company are coming.
Good-bye Mom and Dad, I'll see
you at Christmas time— for I'm
headed back to dear old Taylor.
RUSH DAYS . . .
Blended harmonies — for Christ, the Eldorado of your soul. . . ■ With the crack of a whip and
a gleeful shout — we're off on the Thalo wagon. . . . Broadcasting from station P.H.I.L.O. . . .
Blue streamers, blue skirts, blue sky — Lovers of Truth. . . . Whoever wins — it will be a Thalo.
. . . The Thalo chapel program points to Christ our friend.
Matched and mated. ... It seems there was an announcement stating it would be Mr & Mrs
. . . in 1947. . . . Inseparables. . . . Mrs. Bailey's Friday night date. . . . Another nice couple. .
How can anyone get his studies with a girl like mine! . . Serviceman and non-serviceman
on common ground.
CUPID STILL AT WORK . . .
WINTER ON THE CAMPUS.
From December until March, Taylor's campus can be winter wonderland. Snow ladden trees, glistening icicles-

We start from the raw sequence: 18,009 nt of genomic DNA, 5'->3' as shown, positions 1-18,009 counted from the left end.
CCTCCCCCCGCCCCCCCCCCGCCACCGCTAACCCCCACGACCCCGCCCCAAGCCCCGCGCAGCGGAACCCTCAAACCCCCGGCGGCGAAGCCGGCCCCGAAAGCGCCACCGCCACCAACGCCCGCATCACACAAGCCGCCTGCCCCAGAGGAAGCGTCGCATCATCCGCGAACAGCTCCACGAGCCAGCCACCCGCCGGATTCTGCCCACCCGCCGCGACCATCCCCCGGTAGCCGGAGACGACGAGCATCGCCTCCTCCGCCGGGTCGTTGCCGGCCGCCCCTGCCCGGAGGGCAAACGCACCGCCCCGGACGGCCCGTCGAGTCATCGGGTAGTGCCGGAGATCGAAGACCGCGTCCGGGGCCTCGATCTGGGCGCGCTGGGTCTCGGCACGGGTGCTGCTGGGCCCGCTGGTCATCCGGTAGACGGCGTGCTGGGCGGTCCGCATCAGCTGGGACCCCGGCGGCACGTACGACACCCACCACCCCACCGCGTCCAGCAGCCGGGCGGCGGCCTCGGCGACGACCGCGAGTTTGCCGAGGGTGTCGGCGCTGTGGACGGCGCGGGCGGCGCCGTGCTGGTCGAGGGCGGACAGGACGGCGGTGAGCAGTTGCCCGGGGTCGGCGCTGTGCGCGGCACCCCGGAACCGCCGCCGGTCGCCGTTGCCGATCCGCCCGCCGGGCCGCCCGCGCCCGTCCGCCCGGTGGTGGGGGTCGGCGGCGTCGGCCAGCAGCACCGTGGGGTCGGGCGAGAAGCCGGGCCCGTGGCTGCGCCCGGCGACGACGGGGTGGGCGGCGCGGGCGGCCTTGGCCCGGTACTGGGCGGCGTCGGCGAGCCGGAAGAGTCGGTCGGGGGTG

perfect setting for laughter and fun.
...ON BENDED KNEE
Each Wed. nite at 9:45 finds the girls in the alcove for hall prayer meetings. . . . Our fall evan-
gelist and his wife, Rev. & Mrs. Malcomb Cronk, pause to greet us. . . . The monument of
Taylor's most famous student. . . . Rev. & Mrs. Wingates as representative of the alumni who
have spread the gospel to the ends of the world. . . . Students go forth from Taylor's halls
each year to follow where He leads. . . . Each day students and facultv meet for chanel serv-
ice where voices and hearts are lifted in praise Our Prof, instructs us in "The Way
LOOKING F O R WA R D
We say good-bye, remembering
All the beautiful things
That we have found at Taylor.
They are ours for the future;
We look forward with faith,
T aking with us
A 11 the joys and inspirations that
Y outh, with unbridled enthusiasm, has